Sunday, May 07, 2006

Napolitano for President of the Republic? gives the latest 'diretta' on the search for a President. The left claims that the right has agreed on Giorgio Napolitano, former President of the Chamber of Deputies.

The coverage shows the consociational model for extra-governmental appointments in Italy:

First, both coalitions either announce their favoured candidate or are interpreted to favour a particular candidate; these candidates are close to the coalition's ideal points.

Second, these candidates are then filtered by the press, giving the coalitions a reasonable idea of their chances

Third, closer to the deadline for nomination or appointment, the governing coalition shows a list of around three names to the opposition coalition (the 'compromise list'); these names may have surfaced in earlier press coverage or may have been held in reserve

Fourth, the opposition may either propose a counter-list or accept one of the listed candidates.

If the opposition proposes a counter-list, it's a sign of greater complexity in bargaining; names circulate in a garbage-can process until one candidates pops out of the black box.

The 'ideal point' candidates of the first stage seemed to be Massimo D'Alema (DS) and Gianni Letta (FI) - although the candidacy of the latter was never a serious possibility.

We don't know what the centre-left proposed to the centre-right when they met earlier this afternoon - but we do know that the centre-right's compromise list included Franco Marini (Speaker of the Senate), Giuliano Amato, Lamberto Dini (former PM), and Mario Monti (former EU Commissioner).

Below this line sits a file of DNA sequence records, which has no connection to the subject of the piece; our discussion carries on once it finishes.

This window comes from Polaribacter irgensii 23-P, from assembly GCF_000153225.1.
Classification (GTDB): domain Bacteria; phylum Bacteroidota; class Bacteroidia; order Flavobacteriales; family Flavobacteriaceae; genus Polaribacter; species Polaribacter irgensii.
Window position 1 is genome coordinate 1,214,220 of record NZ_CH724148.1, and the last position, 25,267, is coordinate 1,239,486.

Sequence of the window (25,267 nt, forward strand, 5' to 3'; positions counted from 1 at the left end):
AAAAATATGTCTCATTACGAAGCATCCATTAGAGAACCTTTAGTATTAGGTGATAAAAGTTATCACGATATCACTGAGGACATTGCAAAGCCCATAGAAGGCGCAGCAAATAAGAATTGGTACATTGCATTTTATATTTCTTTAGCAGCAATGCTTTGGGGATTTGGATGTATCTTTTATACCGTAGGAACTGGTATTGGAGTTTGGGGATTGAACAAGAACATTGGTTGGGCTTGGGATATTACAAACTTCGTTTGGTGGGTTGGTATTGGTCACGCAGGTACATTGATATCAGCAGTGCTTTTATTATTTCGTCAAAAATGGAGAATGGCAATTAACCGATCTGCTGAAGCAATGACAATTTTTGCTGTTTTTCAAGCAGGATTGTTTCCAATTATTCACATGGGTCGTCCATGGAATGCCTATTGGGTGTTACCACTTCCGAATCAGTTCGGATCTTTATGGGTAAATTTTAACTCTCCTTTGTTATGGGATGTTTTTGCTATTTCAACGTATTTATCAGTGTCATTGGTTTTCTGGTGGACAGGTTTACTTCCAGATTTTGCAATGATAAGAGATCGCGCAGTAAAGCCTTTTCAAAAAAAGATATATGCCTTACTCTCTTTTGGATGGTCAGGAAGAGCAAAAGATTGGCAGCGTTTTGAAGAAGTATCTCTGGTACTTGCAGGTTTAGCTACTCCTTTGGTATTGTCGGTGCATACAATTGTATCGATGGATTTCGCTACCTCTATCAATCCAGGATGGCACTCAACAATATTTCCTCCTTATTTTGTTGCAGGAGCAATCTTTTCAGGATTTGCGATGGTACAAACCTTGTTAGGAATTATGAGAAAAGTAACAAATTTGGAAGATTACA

Whether he was on the centre-left's compromise list or not, Giorgio Napolitano won out.

Why should the left use this method, rather than using its majority in the presidential Electoral College? There is the weight of precedent - Ciampi was elected by the same consociational wheeler-dealing. More important is the need to eliminate uncertainty over the voting process, where delegates vote in secret.

Absent an agreed candidate of centre-left and centre-right, the centre-left needs to shepherd its majority to vote through its preferred candidate. But we've already seen from the battle for the Presidency of the Senate that some parts of the centre-left like playing games in these nomination fights. As the voting drags on, there is the risk that the centre-right could pitch a deus ex machina who could peel votes from, say, Clemente Mastella's Udeur. This tactic almost worked with Andreotti last week. So the centre-left's decision may be one of enlightened self-interest - even if it shows them to be quite risk-averse.

Of course, it's more complicated than that - Prodi is playing a parallel game in which he has to allocate goodies to his coalition members to keep them happy. The choice of Napolitano is useful. Because Napolitano belongs to the DS, Prodi is able to comfort the DS over the fact that D'Alema didn't make it to the presidency.

Of course, the centre-left had to give up something in exchange for appointing a former Communist to the Presidency - they've cut their already-slender majority in the Senate by one....

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